The Cimmerians are believed to have lived in the Pontic Steppes since at least 4,300 years ago until they were driven from the region sometime before 2,700 years ago by the Sakans.(8)Bruce Gordon, “Regnal Chronologies” Several significant archaeological ruins have been discovered in the Pontic region from this time period, including Arkaim in the Ural River drainage basin. Arkaim was discovered in 1987, is generally dated to the 4,000 to 3,700 years ago. Although the settlement was burned and abandoned, much detail is preserved. Arkaim is similar in form but much better preserved than neighboring Sintashta, where the oldest known chariot was unearthed. Sintashta is the remains of a fortified settlement dated to 4,800 to 3,600 years ago, and is generally described as a fortified metallurgical industrial center.(9)David W. Anthony (2007) The Horse, the Wheel, and Language The site is generally associated with the early Aryan culture do to the similarity to the funerary rituals described in the Ṛigveda and the remains of the Sintashta cemeteries, which includes the remains of horse sacrifices, as described in the Ṛigveda. Sintashta and Arkaim are associated with several other sites in the Eurasian Steppes that are collectively known as the Sintashta-Arkaim culture.(10)L. Koryakova (1998) Sintashta-Arkaim Culture

Volga River Drainage Basin

Volga River Drainage Basin

Directly to the west of the Ural River drainage basin, is the Volga River drainage basin, which drains most of the Russian heartland, including the areas around the cities of Moscow, Kazan, Nizhny Novgorod, Perm, and Ufa, before flowing south through Volgograd and Astrakhan into the Caspian Sea. The Russian name Volga (Волга) is derived from Proto-Slavic *vòlga meaning “wetness” or “moisture”, which is preserved in many Slavic languages, including the: Bosnian, Bulgarian, Croatian, Russian, and Serbian vlaga (влага) meaning “moisture”; and the Slovene vlage meaning “moisture.” The Slavic name is a loan translation of earlier Sakan Rhā (Ῥᾶ),(11)J. P. Mallory and D. Q. Adams (1997) “dew,” Encyclopedia of Indo-European Culture, 158-9 also meaning “wetness.” The name Rav (Рав) continues to be used in the local Mordvin language, a Finno-Uralic language spoken in the region, indicating that Finno-Uralic peoples were in the region when it was under Sakan rule. It is believed by a growing number of linguists and Zend Scholars that the Volga/Rhā river was the Raŋhā from the Avesta, and Rásā from the Ṛigveda, both of which translate as “moisture”.(12)Iaroslav Lebedynsky (2002) Les Sarmates : Amazones et lanciers cuirassés entre Oural et Danube The Vedic Rásā is also known as the “great mother” of waters,(13)Ṛigveda 5.41.15 which is identical to the common Russian expression Mother Volga [Волга-матушка], which would translate as “mother-of-moistness.”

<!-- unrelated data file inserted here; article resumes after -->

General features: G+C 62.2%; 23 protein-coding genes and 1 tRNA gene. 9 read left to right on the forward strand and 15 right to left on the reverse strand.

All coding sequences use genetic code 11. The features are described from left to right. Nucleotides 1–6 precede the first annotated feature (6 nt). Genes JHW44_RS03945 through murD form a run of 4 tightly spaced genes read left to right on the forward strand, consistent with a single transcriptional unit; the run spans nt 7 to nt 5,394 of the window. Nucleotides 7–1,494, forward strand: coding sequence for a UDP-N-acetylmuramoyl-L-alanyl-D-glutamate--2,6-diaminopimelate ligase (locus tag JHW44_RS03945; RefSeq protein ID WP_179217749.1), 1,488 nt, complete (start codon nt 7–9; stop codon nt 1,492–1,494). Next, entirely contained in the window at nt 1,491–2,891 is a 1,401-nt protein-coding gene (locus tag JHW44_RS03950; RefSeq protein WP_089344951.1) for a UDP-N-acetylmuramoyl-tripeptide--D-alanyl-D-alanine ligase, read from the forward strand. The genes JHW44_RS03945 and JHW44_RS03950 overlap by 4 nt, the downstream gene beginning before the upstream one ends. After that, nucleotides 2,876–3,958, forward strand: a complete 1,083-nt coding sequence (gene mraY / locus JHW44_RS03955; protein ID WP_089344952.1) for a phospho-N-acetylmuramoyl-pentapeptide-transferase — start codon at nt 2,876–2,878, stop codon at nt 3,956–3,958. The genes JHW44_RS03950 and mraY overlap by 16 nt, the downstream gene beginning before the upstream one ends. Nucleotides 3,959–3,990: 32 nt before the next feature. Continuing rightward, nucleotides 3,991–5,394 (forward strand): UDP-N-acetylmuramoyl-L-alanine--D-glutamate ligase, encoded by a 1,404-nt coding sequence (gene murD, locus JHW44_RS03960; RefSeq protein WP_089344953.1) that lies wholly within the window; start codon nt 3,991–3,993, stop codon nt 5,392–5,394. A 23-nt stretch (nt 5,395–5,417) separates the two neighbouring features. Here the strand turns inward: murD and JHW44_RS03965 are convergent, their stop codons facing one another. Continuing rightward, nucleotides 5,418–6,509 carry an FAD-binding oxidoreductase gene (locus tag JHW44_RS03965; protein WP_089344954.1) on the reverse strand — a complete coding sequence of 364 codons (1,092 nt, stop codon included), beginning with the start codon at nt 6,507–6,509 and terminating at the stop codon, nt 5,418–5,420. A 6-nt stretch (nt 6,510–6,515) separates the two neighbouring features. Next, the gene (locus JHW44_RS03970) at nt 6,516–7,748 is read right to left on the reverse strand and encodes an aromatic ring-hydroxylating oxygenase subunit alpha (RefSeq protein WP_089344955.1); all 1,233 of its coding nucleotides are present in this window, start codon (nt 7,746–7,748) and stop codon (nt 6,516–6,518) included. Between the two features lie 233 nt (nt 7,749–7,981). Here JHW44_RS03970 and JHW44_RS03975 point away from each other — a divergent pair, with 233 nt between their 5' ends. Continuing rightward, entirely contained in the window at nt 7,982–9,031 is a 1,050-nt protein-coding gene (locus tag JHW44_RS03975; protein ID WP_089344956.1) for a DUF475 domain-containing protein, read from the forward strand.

References   [ + ]

1. Barbara A. West (2009) Encyclopedia of the Peoples of Asia and Oceania. Pages 713-717
2. Herodotus Book VII, 64
3. Edwin G. Pulleyblank (1970) “The Wu-sun and Sakas and the Yüeh-chih Migration,” Bulletin of the School of Oriental and African Studies, Number 33, Pages 154–160
4. Claus Westermann and John J. Scullion, Translator (1984) A Continental Commentary, Page 506
5. George Rawlinson, noted in his translation of History of Herodotus, Book VII, Page 378
6. J. Harmatta (1996) “Scythians” UNESCO Collection of History of Humanity: Volume III: From the Seventh Century BC to the Seventh Century AD, Page 182
7. J. H. Holst, (2009) Armenische Studien, Page 66
8. Bruce Gordon, “Regnal Chronologies”
9. David W. Anthony (2007) The Horse, the Wheel, and Language
10. L. Koryakova (1998) Sintashta-Arkaim Culture
11. J. P. Mallory and D. Q. Adams (1997) “dew,” Encyclopedia of Indo-European Culture, 158-9
12. Iaroslav Lebedynsky (2002) Les Sarmates : Amazones et lanciers cuirassés entre Oural et Danube
13. Ṛigveda 5.41.15